over Asia and Africa) emerged from Southeast Asia and then spread to other regions of the world [13]. Travellers also played a significant role in spreading the resistant. Salmonella Typhi, especially to the developed world [16,. 17]. The quinolone-resistant Salmonella Typhi is not only prevalent in hospital settings but also in ...

  14. Emergence of Quinolone Resistance amongst Escherichia coli ...

    African Journals Online (AJOL)

    Two hundred and seventy three isolates of Escherichia coli obtained from 7 hospitals in Lagos were screened for Fluoroquinolone resistance (FQR). Rate of resistance was 22.3% showing an increase in quinolone resistance when compared with resistant rates between 1994 and 1999 which ranged from 0 – 2% then.

  15. Quinolones in the treatment of Salmonella carriers.

    Science.gov (United States)

    Rodríguez-Noriega, E; Andrade-Villanueva, J; Amaya-Tapia, G

    1989-01-01

    Infections caused by Salmonella typhi are commonly followed by a chronic carrier state despite positive clinical and initial bacteriologic responses. The use of primary antibiotics like chloramphenicol, ampicillin, and trimethoprim-sulfamethoxazole has several major drawbacks, including in some instances the failure to prevent the carrier state. The appearance worldwide of strains with multiple resistance to the most commonly used regimens has prompted the search for new forms of therapy. Among the agents studied have been third-generation cephalosporins and quinolones, which are active in vitro against bacterial enteropathogens like S. typhi. Resolution of chronic carriage of S. typhi and other salmonellae is difficult, and regimens commonly fail (including those that combine antibiotic administration with removal of the gallbladder). In addition to being active in vitro against Salmonella species, the newer quinolones adequately penetrate the intestinal lumen, liver, bile, and gallbladder. Initial experience with norfloxacin and ciprofloxacin in oral treatment of the chronic S. typhi carrier state in adults has been promising.

  16. New Role of Quinolones in Respiratory Tract Infections

    Directory of Open Access Journals (Sweden)

    Ronald F Grossman

    1998-01-01

    Full Text Available Because of limited activity of the standard quinolones such as ciprofloxacin and ofloxacin against some clinically important organisms including Streptococcus pneumoniae and methicillin-resistant Staphylococcus aureus, new quinolones have been developed. In addition to their improved activity against S pneumoniae, some also demonstrate excellent anaerobic activity. None of the quinolones have a role to play in the treatment of paediatric infections. Quinolones (both older and newer agents have demonstrated equivalent efficacy to standard antimicrobials in the treatment of acute sinusitis. Several groups have suggested that quinolones are excellent agents in the treatment of high risk patients with acute exacerbations of chronic bronchitis. These patients include the elderly, and those with frequent exacerbations, significant comorbid conditions. long duration of chronic bronchitis and major impairment of lung function. There is no evidence to suggest that the newer quinolones will differ from the currently available agents for th is disease. The major advantage of the newer quinolones appears to be in the treatment of patients with community-acquired pneumonia where pneumococcal infection is a real concern. A new parenteral quinolone with pneumococcal activity may replace the standard macrolide/cephalosporin combination that is commonly prescribed. For patients with nosocomial pneumonia, the newer agents are alternative choices, especially among patients with early onset pneumonia (less than five days of hospitalization, but are unlikely to replace ciprofloxacin in the intensive care unit setting because of poor Pseudomonas aeruginosa coverage.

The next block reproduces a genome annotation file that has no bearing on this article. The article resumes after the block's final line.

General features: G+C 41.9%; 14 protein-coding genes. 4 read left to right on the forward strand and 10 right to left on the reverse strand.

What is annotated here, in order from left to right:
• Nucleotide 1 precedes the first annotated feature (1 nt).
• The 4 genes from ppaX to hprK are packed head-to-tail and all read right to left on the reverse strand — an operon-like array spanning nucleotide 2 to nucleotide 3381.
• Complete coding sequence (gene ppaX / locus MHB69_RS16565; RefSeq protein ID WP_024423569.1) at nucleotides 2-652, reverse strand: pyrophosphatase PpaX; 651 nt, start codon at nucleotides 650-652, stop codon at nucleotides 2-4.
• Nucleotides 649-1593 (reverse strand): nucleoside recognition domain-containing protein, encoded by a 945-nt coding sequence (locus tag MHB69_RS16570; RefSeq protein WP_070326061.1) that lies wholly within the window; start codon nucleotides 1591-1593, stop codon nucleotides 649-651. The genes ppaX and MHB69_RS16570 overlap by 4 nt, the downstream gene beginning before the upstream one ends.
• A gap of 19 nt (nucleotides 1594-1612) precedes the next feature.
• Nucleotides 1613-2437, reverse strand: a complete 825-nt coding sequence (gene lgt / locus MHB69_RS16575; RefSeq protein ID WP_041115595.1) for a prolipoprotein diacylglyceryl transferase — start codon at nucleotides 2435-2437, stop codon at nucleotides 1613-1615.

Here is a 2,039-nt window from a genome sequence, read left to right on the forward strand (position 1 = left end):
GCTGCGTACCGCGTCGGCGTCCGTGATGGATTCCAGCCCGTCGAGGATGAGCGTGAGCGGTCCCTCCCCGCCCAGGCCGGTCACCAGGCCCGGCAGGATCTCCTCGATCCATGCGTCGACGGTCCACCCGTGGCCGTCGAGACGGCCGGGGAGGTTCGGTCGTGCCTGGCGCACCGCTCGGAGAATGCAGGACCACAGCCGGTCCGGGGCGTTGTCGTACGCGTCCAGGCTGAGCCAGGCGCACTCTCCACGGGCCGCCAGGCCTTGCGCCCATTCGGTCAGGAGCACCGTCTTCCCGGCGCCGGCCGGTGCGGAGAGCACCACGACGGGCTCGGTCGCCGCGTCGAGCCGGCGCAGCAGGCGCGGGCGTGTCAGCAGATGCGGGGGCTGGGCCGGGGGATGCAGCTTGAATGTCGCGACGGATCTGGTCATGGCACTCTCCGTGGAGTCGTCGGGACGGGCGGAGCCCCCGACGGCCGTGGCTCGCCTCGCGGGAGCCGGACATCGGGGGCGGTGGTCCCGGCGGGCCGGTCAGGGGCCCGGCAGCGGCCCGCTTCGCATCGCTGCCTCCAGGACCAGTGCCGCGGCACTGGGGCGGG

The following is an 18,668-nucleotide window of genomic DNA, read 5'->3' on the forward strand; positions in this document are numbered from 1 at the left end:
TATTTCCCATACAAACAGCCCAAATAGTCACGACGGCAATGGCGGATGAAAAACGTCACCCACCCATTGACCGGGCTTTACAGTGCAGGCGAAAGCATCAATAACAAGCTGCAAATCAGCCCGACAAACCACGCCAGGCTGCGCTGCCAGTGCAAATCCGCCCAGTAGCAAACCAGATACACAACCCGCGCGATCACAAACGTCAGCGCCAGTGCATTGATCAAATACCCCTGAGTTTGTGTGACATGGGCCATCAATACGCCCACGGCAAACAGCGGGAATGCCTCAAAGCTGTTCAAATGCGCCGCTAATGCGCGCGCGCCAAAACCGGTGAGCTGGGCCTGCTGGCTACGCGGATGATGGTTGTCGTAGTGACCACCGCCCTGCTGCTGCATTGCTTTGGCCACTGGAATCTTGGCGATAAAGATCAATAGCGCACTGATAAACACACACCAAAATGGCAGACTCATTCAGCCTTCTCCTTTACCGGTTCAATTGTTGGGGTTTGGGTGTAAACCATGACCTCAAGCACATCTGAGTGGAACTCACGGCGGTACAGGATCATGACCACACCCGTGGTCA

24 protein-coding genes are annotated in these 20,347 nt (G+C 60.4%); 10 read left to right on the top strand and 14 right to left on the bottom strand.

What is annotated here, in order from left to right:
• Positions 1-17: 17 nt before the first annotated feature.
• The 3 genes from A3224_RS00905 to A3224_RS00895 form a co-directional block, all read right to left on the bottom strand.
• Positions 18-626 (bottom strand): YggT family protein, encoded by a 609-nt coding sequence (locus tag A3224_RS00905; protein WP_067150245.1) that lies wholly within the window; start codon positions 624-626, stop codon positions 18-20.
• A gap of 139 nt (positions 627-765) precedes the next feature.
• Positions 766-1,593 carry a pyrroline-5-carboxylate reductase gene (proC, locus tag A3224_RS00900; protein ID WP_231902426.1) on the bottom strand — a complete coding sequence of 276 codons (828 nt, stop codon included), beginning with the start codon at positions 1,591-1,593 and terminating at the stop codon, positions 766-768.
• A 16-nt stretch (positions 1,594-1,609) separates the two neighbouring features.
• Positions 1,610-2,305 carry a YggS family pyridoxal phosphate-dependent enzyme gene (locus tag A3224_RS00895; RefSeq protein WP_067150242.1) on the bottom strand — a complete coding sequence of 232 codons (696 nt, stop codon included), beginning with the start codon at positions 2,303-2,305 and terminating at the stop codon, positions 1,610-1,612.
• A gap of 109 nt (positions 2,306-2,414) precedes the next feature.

17. Detection of mutations in quinolone-resistant determining regions in ...

    African Journals Online (AJOL)

    Yomi

    2012-01-16

    Jan 16, 2012 ... mutation(s) in gyrA and/or in another target such as parC is required. Thus, it has been proposed that the MIC of nalidixic acid could be used as a genetic marker of resistance for quinolone family in Gram-negative bacteria. (Ruiz, 2003). Quinolone resistance genes associated with plasmids have been also ...

  18. Increasing quinolone resistance in Salmonella enterica serotype enteritidis

    DEFF Research Database (Denmark)

    Mølbak, K.; Gerner-Smidt, P.; Wegener, Henrik Caspar

    2002-01-01